Hungarian architect, critic, urban planner and furniture designer . After graduating in 1929 from the Hungarian Palatine Joseph Technical University, Budapest, he joined the Bauhaus in Dessau, where he worked under Hannes Meyer. Weiner attended the CIAM II Congress (1929), Frankfurt, and, convinced that the architect’s mission was to serve and transform society, he followed Meyer and his group to the USSR in 1931. There, as assistant professor at the Technical University, Moscow, he contributed, with Hans Schmidt and Konrad Püschel, to urban planning projects, in particular the underground railway system, Moscow, and the development of the city of Orsk. Weiner left the USSR in 1933, and, after working in Basle from 1934 to 1936, in 1937–8 he was employed by Grete Schütte-Lihotzky (b 1897) in Paris, designing furniture for children. In 1939 he moved to Chile, where he became a professor of architecture (1946–8) at the University of Santiago. In ...


Wróblewski, Andrzej  

Wojciech Włodarczyk

(b Wilno [now Vilnius, Lithuania], June 15, 1927; d Zakopane, March 23, 1957).

Polish painter and writer. He produced his first paintings under the supervision of his mother, the graphic artist Krystyna Wróblewska (b 1904). In 1945–52 he studied painting at the Academy of Fine Arts, Kraków, in the studios of Zygmunt Radnicki (b 1894), Zbigniew Pronaszko, Hanna Rudzka-Cybisowa (b 1897) and Jerzy Fedkowicz (b 1891). At the same time he studied the history of art and became involved in art criticism, publishing his exhibition reviews and polemical articles in cultural journals. From 1950, Wróblewski worked at the Academy of Fine Arts, Kraków. He exhibited from 1946 at exhibitions significant for contemporary Polish art, including the exhibition Sztuki nowoczesnej (‘Modern art’; Kraków, Pal. A., 1948) and the Wystawa młodej plastyki (‘Young plastic arts exhibition’) at the Arsenal, Warsaw (1955). Although during the 1940s Wróblewski produced only abstract compositions, he had a strong tendency towards realism, using a simple, but often ambiguous style. In ...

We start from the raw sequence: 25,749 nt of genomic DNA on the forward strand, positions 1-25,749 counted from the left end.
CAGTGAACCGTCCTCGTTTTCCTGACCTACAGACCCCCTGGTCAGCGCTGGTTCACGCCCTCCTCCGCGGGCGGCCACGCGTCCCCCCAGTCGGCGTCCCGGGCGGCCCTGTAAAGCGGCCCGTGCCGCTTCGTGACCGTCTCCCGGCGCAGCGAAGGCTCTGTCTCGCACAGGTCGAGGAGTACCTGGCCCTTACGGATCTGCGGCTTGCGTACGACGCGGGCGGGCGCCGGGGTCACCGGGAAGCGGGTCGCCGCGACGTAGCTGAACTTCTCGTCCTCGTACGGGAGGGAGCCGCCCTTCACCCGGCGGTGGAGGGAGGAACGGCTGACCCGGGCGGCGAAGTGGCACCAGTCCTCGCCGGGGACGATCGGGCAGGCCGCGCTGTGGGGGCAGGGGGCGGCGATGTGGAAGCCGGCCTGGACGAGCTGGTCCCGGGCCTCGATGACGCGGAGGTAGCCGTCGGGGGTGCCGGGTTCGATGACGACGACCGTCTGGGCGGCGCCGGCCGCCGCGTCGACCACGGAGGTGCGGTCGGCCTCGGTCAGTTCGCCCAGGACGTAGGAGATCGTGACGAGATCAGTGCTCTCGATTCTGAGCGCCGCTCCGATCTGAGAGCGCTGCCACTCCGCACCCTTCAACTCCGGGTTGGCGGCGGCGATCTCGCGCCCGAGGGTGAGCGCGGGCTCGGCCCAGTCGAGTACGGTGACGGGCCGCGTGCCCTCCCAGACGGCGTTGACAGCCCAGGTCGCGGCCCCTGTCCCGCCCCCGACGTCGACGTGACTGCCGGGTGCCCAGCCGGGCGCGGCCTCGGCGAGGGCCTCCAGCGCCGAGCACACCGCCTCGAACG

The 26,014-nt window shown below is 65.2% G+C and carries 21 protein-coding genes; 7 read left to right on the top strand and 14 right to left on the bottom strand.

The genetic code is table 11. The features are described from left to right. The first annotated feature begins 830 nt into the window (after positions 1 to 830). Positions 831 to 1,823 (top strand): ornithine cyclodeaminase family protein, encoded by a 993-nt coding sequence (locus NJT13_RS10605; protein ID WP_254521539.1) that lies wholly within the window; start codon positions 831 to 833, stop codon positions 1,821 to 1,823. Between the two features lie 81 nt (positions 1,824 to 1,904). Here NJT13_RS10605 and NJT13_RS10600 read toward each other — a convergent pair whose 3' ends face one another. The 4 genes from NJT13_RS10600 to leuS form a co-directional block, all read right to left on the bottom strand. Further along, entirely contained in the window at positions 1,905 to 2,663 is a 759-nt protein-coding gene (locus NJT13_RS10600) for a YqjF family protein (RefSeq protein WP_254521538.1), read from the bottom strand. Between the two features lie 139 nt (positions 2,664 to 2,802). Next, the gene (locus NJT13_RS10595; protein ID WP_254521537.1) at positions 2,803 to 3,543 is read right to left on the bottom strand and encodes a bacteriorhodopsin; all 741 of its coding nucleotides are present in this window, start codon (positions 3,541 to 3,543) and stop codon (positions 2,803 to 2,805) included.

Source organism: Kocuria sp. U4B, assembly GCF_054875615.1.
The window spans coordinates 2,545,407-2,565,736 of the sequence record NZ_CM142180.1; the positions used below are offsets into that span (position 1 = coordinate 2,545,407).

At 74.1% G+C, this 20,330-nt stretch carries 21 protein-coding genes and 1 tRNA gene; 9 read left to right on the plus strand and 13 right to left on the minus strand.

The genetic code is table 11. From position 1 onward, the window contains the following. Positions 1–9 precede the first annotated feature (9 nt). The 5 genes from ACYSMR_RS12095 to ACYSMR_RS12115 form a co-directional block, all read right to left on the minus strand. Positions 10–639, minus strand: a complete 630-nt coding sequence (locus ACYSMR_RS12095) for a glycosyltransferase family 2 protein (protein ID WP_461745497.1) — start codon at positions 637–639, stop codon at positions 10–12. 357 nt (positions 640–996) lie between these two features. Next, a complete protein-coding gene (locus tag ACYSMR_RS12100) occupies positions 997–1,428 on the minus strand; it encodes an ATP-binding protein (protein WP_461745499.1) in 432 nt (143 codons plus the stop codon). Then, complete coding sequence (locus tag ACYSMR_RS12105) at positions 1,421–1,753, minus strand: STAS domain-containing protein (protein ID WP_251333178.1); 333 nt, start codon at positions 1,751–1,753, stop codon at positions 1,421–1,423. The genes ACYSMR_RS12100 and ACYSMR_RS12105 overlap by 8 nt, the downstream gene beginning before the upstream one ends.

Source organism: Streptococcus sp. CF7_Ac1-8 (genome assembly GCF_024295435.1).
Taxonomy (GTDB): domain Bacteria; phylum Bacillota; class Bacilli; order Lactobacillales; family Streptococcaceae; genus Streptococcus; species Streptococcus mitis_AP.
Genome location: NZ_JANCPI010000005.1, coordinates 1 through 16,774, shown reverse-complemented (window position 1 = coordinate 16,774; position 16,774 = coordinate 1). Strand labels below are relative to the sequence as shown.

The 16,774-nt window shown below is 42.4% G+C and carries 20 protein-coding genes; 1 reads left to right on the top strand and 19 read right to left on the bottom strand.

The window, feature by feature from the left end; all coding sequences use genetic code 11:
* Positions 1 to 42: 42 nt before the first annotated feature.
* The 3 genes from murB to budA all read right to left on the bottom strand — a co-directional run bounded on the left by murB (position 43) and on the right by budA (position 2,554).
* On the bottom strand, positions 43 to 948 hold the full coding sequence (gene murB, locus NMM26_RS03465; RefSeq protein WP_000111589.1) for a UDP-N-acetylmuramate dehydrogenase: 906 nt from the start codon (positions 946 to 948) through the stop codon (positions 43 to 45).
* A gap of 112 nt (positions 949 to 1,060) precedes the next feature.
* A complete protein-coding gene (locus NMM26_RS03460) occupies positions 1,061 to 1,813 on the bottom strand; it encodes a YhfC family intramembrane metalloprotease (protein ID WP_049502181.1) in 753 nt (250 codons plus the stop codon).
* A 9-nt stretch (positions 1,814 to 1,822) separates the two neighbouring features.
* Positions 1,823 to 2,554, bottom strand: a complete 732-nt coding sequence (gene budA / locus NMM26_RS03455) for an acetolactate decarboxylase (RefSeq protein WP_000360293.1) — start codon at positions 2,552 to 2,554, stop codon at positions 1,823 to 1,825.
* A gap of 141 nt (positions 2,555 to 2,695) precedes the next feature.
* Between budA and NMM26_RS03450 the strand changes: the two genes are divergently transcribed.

Žmuidzinavičius, Antanas  

Sergey Kuznetsov

[ Zhmuydzinavichyus, Antanas ( Ionasovich )]

(b Seiriai, Seinai region, Oct 31, 1876; d Kaunas, Aug 9, 1966).

Lithuanian painter, administrator and writer. He qualified as a drawing teacher at the St Petersburg Academy of Arts and taught at the Warsaw Commercial College (1899–1905) while continuing his studies. He also studied in Paris (from 1905), Munich (1908–9) and Hamburg (1912). During a short stay in Vilnius in 1906–7 he became close to Petras Rimša and Mikalojus Čiurlionis, founding the Lithuanian Art Society, which combined two trends in Lithuanian art: realist (Žmuidzinavičius, Petras Kalpokas, Rimša) and Symbolist (Čiurlionis). He was the initiator of the first Lithuanian Art Exhibition, held in Vilnius in 1907, at which he showed 35 paintings, among them Peasant Kitchen (1905; Kaunas, A. Žmuidzinavičius Mem. Mus.). During these years Žmuidzinavičius was influenced by the work of the Symbolists, as evident in Horseman (1910–12; Kaunas, A. Žmuidzinavičius Mem. Mus.). His essays on art were published in periodicals and newspapers in Vilnius, Kaunas and Warsaw in the first two decades of the 20th century. He maintained contact with Lithuanian emigrés in the USA, which he visited in ...